Teenagers and exercise needn't be poles apart

You may have seen them. Groups of people striding out across the county armed with long poles that look more suited to the ski slopes. These are Nordic walkers.

Nordic walking is one of the fastest growing sports in the United Kingdom. Now a Yorkshire yoga centre is trying to get teenagers interested in the sport.

Yorkshire Yoga, in Knaresborough, has received granted funding from Sport Unlimited to create a new Nordic Walking for Teens course in the Harrogate district.

"Nordic walking is quite unique in that it provides benefits for everybody from those with medical problems to the super-fit," explains Rachel Lomas from Yorkshire Yoga.

"Whatever age, fitness level or goal, Nordic walking is suitable, effective and enjoyable."

The use of poles adds two major benefits to ordinary walking. It means the upper body as well as the leg muscles is used.

"It is known that teenagers are notoriously difficult to get into any sort of sporting activity. We feel that Nordic walking is the perfect way to get them back into sport in the community. It is great fun and also a really good way to get fit," says Rachel.

"All our instructors are fully qualified and recognised by Nordic Walking UK."

Nordic walking is mainly done outdoors.

It originated in Finland in the 1930s when super-fit competitive cross country skiers started to use poles in their off-season training when there was no snow. They soon realised that this was giving them a massive advantage and that the technique was a perfect training aid that kept their heart and lungs in top condition and ensured upper and lower body muscles remained in top shape.

By the 1980s Nordic walking began to be used by more people as a recreational physical activity in its own right and enthusiasts realised that they were achieving a whole body work-out that was fun and simple to incorporate into everyday life.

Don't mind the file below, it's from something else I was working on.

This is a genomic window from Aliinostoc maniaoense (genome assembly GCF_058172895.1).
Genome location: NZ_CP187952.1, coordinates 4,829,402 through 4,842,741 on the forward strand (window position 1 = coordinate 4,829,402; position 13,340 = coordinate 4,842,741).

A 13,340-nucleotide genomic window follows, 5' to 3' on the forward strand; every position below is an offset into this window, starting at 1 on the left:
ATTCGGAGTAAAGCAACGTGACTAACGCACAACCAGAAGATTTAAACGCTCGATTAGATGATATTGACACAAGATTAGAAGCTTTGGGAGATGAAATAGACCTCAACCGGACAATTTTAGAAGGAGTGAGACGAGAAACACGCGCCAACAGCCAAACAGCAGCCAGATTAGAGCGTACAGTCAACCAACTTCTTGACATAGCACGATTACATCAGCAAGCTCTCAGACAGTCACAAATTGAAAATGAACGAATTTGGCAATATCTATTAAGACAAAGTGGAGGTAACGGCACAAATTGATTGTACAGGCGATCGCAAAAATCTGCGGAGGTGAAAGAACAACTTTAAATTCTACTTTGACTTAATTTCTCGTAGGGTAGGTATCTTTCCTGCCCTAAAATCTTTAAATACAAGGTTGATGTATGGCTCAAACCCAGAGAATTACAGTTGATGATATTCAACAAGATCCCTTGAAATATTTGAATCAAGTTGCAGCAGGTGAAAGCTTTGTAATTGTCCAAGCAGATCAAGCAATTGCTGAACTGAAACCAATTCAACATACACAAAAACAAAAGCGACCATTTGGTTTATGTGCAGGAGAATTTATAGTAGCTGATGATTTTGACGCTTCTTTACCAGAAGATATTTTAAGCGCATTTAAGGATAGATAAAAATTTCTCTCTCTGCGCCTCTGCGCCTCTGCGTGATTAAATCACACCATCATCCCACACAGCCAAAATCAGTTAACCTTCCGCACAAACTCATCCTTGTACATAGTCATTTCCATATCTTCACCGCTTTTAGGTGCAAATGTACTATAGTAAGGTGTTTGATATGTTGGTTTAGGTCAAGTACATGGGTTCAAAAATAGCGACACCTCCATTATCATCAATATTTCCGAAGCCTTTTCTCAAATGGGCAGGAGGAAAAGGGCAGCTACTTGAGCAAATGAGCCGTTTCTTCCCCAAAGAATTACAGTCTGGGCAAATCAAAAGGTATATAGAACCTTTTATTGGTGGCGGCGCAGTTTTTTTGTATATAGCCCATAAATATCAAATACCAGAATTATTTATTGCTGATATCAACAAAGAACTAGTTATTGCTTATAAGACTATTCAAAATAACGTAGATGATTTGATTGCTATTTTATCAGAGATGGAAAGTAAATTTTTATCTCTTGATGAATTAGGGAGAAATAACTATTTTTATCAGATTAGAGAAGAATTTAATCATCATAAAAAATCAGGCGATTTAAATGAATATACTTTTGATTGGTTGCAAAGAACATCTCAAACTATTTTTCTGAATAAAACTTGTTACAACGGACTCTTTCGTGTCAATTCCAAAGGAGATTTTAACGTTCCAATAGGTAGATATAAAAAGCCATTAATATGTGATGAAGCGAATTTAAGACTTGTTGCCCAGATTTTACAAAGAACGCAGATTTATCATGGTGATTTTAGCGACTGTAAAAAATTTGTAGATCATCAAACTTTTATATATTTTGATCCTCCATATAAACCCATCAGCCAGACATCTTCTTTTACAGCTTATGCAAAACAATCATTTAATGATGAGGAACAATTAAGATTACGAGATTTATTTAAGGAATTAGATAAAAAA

By the end of the 1990s the Finnish sports institute joined forces with other agencies and the ski pole manufacturer Exel plc to formalize the technique of the sport and to develop specific poles for Nordic walkers.

Research into the effects of this simple technique soon led to it being trialled as a health and rehabilitation technique – results were so impressive that it became a major tool in activity promotion and wellness programmes worldwide.

Nordic walking grew in popularity all over mainland Europe with millions of regular participants.

In some European countries such as Holland, Austria and Germany, Nordic walking rapidly became a mainstream activity with specific magazines dedicated to it as well as clothing, shoes and of course, poles.

The first Nordic walking classes in the UK began in South West London in 2001 and in 2004 Nordic walking UK was formed.

Now there are nearly ten million regular Nordic walkers all over the world and it is rapidly becoming a common sight in Europe, the USA, Australia and the UK.

NWUK have trained over 1,000 Instructors

Yorkshire Yoga is holding a number of free after school tasters in a bid to enlist a whole new generation of Nordic walkers.

Free after-school taster sessions at Harrogate's Hookstone Wood and the King George playing field in Knaresborough are being held all this week

Under the instruction of qualified Nordic Walking UK instructors, teens can experience how this sociable activity is a fun way to get a total body work out. The 10-week Teens course then starts the week beginning January 17 and is offered at a special subsidised rate, averaging 2 a session.

Pedometers will determine the winner of the 10-week competition, who will receive a prize at the end of March.

Fast-growing way to a workout

Nordic walking uses poles in order to add two major benefits to walking.

The use of poles means the upper body muscles are used as well as the legs.

The poles help to propel the walker along – this means he or she works harder than usual yet the support given by the poles makes it feel easier.

Nordic walking is the fastest growing fitness activity in the world.

For more information, contact Yorkshire Yoga on 01423 864343 or visit the website and book online at www.yorkshireyoga.co.uk

We feel that Nordic walking is the perfect way to get them back in to sport.

Getting young people to take exercise is never easy. Catherine Scott looks at one way of getting them active in the great outdoors.